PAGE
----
At least part of the explanation for the rise in real estate’s standing in the 2010 survey is pretty obvious, thinks Mission Capital Advisors’ David Tobin: the outlook today compared to a year ago, when the collapse of Lehman Brothers was fresh in everyone’s minds. “Looking back into the fourth quarter of 2008, it looked very ugly,” Tobin says. “At the same time, prices on fixed-income assets, meaning CMBS and RMBS, were in free-fall. Nobody could predict the bottom, and all they could see was the giant explosion back in September ’08.”
Today, says the Mission Capital principal, “we’re in a lower interest rate environment than we were. There seems to be a lot more liquidity in the system, and spreads for riskier assets have tightened dramatically compared to a year ago.” Tobin adds that there’s “a little more visibility on the horizon with regard to job losses or growth, vacancy increases or declines and economic activity.”
Even so, Tobin doesn’t think we’ve found a bottom yet, although “certain assets have.” That view is shared by Ron Greenspan at FTI Consulting, one of the firms which commissioned the survey from Debtwire. “Commercial real estate and much of the debt attached to it have fallen in value to the point of being tempting for value players and distressed investors,” says Greenspan, senior managing director at FTI, in the report accompanying the survey. He adds that in most markets, commercial real estate’s down cycle “still has a way to go. The unwillingness of traditional real estate finance providers, namely large regional banks, to increase commercial real estate exposures on their books, and the very limited ability to securitize new loans, amplify the potential refinancing and default crises ahead. But this vacuum is also starting to attract private investment capital into the space.”
Given that, Tobin says, “You can go into a market like this and say, ‘at this price per pound, I’m comfortable owning that asset even if rents fall another 10, 15 or 20 percent and occupancies decline by another 5 or 10 percent.” He says that in contrast to the investors that often predominated during the market peak, today’s would-be buyers need to not only know what they’re getting into but also be aware of their own appetites for risk.
“You have to have geographical comfort because you know the market very well, or you have long-term patient capital comfort in that if the market were to move further downward for any length of time, you could ride it out,” Tobin says. “The investors in 2010 and beyond are going to be very different from the investors we were all very familiar with during the 2000s.”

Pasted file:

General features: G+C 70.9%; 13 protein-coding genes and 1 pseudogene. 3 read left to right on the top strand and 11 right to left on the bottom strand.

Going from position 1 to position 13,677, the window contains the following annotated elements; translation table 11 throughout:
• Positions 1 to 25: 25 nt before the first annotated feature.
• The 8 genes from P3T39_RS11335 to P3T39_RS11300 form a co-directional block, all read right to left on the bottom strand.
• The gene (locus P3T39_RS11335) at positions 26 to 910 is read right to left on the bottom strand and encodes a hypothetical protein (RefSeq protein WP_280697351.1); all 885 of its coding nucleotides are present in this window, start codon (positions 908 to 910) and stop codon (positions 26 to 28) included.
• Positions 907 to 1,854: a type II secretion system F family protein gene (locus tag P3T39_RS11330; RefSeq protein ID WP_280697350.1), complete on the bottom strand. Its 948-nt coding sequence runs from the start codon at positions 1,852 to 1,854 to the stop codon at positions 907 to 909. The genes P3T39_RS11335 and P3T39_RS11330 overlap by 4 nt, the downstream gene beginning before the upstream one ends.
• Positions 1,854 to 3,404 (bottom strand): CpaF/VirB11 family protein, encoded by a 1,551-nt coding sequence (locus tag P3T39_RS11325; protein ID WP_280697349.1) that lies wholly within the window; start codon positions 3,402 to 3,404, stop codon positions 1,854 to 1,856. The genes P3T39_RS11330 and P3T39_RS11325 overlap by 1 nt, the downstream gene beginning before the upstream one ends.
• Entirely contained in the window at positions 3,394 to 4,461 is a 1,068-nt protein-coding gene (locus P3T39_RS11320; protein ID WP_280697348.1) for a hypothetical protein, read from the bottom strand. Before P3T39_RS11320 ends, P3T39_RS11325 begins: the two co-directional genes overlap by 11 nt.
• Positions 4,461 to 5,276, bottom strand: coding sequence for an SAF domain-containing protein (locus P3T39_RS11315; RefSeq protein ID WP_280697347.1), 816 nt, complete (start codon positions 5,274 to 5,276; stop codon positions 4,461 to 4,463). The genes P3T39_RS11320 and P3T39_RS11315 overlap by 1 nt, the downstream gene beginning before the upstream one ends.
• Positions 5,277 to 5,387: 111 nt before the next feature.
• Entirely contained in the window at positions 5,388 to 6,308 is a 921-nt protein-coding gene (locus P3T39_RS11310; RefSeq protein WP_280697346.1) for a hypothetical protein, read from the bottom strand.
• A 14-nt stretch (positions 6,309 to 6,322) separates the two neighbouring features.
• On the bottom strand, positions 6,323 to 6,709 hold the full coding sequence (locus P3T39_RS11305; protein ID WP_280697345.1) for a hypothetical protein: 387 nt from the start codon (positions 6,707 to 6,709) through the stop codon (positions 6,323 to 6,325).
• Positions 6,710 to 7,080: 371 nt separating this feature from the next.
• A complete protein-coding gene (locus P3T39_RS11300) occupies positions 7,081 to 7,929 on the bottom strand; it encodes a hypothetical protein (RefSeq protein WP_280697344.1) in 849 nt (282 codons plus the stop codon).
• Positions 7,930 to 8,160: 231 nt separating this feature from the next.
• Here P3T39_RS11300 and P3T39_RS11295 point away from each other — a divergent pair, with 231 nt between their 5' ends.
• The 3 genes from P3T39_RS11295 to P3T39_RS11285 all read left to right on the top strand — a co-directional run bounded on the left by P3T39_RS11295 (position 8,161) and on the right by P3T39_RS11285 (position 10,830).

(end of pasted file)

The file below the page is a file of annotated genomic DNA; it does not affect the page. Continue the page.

The fact that the market overall has not reached bottom could steer investors to particular asset classes, Tobin says. “The two groups where current values are most easily ascertainable are multifamily and hospitality, because they have the shortest lease terms — a day for hospitality, a year or two for multifamily,” Tobin says. “Not surprisingly, those two classes have the highest CMBS delinquency. Investors can more easily understand value in these classes, because it’s easier to see how something is operating. It’s less apparent in office or industrial, because you don’t necessarily have clarity on the tenants’ underlying business.”
Yet the forces that affect the fortunes of lodging and multifamily properties may be “even more macro” than those for other sectors, Tobin says. For example, “what are jobs and unemployment doing to multifamily in any given city? What is tourism business doing for hospitality in a given area? I guess you can pick your risks; if you want to bet that job losses are going to end, you’ll go for multifamily. If you want to bet that tourism and business activity are going to strengthen, you might pick hospitality assets in a given market, or look at airport hotels, which are driven directly by the volume of passenger traffic going through the airports.”
That outlook is in keeping with the Debtwire report, which cautions that investors will have to do more “prospecting” this year. It was commissioned by FTI, Bingham McCutchen and Macquarie Capital (USA) Inc., and is based on responses from 100 distressed debt investors who were interviewed in November and December of ’09.
Author: Paul Bubny, GlobeSt.com